Transgender Runner in Maine Goes from 172nd Place Against Boys to 4th Place Against Girls
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A transgender high school sophomore in Maine is facing backlash for dominating girls cross-country after competing just last year in the sport as a boy and only placing 172nd in the district.
Soren Stark-Chessa, a student at Maine Coast Waldorf School in Freeport, was ranked 172nd in the district as a freshman in the boy's competition, the Daily Mail reports.
But last year, Stark-Chessa transitioned and is now beating most of the girls, ranking as the 4th-best athlete among the girls in the sport.
Stark-Chessa competed in the Maine XC Festival of Champions in Belfast last Saturday and finished fifth.
The trans runner sprinted to the finish with a time of 5:51:3. One person yelled "Way to cheat, bro!" as he crossed the finish line, according to the outlet.
To qualify for the festival, Stark-Chessa beat the second-place girls by nearly 2 minutes in a previous race, Your News reports.
"Some of the best female runners in Maine who have trained for years, if not a decade or more, are being bullied by this boy. Some girl's dreams, athletic success, and potentially future college track scholarships could be denied this weekend because of him and those enabling him. Everyone is guilty," wrote journalist Shawn McBreairty for Your News.
Some of the athletes told McBreairty they were afraid to speak out.
One student, speaking anonymously, said, "It is not fair to a female who has trained hard. Males are biologically faster than females, with testosterone. They need to run under their biological gender."
One parent, a father of two female racers and a physician, called it an injustice to women.
"If a boy, competing in a sporting event, were found to be using 'performance enhancing' drugs, he would be disqualified due to the presumption of unfair competitive advantage," he explained.
"If instead, that same boy chose to compete as a girl, he would not only NOT be disqualified due to his enormous presumptive competitive advantage, he would be lauded, feted, and applauded. If five boys chose to compete as five girls, they would not only NOT be disqualified, but they could quite conceivably win the top 5 places. Thus we would have the spectacle where the top 5 athletes in the girls' XC race were, in fact, boys," the father added.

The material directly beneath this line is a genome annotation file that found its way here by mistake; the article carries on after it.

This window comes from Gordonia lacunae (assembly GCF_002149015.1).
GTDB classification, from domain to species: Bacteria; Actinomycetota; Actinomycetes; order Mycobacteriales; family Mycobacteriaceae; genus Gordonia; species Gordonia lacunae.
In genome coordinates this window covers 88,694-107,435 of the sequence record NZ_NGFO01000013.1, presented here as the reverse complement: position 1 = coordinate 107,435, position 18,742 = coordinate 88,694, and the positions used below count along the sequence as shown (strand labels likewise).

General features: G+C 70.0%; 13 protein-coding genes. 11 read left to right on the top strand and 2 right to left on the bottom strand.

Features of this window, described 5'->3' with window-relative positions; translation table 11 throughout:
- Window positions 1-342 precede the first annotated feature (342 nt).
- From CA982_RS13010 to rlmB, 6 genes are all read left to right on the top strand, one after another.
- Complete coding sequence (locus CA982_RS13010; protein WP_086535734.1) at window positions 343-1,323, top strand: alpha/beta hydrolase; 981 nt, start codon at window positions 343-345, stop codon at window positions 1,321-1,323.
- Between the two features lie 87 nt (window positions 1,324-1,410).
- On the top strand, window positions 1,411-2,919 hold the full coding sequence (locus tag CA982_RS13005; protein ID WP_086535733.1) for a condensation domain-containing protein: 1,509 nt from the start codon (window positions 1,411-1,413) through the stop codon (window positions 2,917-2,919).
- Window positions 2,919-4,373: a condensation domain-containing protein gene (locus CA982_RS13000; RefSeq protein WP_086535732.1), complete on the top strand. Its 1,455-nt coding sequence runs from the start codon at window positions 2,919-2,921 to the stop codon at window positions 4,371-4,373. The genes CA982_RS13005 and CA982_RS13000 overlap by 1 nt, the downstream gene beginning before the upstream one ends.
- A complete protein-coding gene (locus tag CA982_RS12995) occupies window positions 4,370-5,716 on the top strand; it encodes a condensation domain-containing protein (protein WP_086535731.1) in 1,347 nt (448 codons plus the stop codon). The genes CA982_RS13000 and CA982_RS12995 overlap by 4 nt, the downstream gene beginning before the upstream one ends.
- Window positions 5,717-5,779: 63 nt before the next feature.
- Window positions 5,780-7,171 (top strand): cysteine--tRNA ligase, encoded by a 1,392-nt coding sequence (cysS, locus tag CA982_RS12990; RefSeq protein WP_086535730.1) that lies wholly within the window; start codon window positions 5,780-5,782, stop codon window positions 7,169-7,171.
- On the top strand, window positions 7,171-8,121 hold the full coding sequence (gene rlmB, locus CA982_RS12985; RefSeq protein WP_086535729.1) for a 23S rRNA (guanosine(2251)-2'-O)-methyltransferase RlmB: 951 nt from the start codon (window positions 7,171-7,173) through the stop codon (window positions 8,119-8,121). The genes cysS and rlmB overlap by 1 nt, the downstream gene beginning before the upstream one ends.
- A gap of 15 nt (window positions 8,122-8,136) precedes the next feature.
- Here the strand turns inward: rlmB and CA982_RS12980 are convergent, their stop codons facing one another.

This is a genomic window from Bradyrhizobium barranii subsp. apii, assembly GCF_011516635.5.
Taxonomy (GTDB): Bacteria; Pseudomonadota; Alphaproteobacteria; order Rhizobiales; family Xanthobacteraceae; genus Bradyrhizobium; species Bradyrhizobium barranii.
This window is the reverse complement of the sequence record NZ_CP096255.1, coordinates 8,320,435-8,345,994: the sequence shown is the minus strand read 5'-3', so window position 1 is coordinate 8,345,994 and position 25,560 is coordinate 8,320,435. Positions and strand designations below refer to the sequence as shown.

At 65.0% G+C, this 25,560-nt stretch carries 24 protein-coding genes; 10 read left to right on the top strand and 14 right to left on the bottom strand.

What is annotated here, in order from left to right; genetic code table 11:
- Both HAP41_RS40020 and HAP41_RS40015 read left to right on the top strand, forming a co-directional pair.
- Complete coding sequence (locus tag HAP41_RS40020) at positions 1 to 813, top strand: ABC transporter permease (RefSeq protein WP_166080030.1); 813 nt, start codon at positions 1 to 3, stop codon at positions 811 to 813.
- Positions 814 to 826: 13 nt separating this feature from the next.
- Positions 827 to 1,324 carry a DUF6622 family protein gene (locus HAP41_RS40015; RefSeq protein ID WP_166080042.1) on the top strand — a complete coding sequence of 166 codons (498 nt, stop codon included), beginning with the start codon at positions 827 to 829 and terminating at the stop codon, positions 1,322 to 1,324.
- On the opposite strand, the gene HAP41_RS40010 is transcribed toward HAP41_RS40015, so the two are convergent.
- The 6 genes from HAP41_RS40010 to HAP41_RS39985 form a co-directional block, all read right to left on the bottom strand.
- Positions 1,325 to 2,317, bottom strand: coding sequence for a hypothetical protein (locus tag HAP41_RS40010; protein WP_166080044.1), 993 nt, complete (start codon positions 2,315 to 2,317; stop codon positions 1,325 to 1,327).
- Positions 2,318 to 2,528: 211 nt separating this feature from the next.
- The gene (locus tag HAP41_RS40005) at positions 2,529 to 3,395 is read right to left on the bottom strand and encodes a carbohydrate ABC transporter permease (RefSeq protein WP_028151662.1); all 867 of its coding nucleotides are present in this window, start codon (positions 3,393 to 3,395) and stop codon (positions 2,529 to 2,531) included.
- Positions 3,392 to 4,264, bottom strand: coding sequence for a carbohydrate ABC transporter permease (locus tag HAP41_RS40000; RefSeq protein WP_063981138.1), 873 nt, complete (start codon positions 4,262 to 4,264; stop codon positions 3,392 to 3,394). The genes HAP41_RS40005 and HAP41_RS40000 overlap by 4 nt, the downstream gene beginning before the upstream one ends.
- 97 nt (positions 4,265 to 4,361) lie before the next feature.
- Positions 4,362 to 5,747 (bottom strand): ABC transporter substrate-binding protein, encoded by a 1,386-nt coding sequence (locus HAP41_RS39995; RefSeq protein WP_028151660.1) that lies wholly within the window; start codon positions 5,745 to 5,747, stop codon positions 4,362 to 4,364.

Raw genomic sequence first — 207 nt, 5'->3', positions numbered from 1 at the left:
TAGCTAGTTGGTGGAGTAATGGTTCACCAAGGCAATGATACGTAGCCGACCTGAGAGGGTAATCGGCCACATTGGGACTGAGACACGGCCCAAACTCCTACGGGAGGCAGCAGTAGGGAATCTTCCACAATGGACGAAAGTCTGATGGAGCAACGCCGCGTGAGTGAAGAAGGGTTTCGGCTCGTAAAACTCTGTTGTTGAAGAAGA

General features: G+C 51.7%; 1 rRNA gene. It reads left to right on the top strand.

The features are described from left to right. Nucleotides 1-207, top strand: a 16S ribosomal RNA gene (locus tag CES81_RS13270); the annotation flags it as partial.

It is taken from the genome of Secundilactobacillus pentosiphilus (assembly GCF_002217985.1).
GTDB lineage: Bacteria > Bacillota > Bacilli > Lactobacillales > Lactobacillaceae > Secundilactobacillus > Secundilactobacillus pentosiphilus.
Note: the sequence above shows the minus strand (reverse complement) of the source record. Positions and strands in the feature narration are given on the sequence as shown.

He continued, "For the boys, it would be tragic, for it teaches them things that simply do not apply outside of the very narrow time and place in which we currently reside. For the girls, it is the grossest of injustices in every conceivable way, because it forces them to participate in, and to some extent accept, something which is manifestly false. They must, like it or not, participate in the lie."
Former NCAA swimmer turned women's rights activist Riley Gaines spoke on the controversy.
"It's always the same story. Anyone who thinks trans-identifying males competing in women's sports is fair, please show me ONE example of a female ranking higher against the men at a competitive level than she did in the women's category," she wrote on X.
It's always the same story.— Riley Gaines (@Riley_Gaines_) October 3, 2023
Anyone who thinks trans-identifying males competing in women's sports is fair, please show me ONE example of a female ranking higher against the men at a competitive level than she did in the women's category. pic.twitter.com/duqdJ6yIbX
Meanwhile, the Maine Coast Waldorf School athletics director defended the athlete amid the criticism.
"We support all our students at Maine Coast Waldorf School, and are proud that our students are given the opportunity to participate in all of our school programs," said Susan Sonntag.
She added that the school adheres to Maine's law prohibiting "unlawful educational discrimination."
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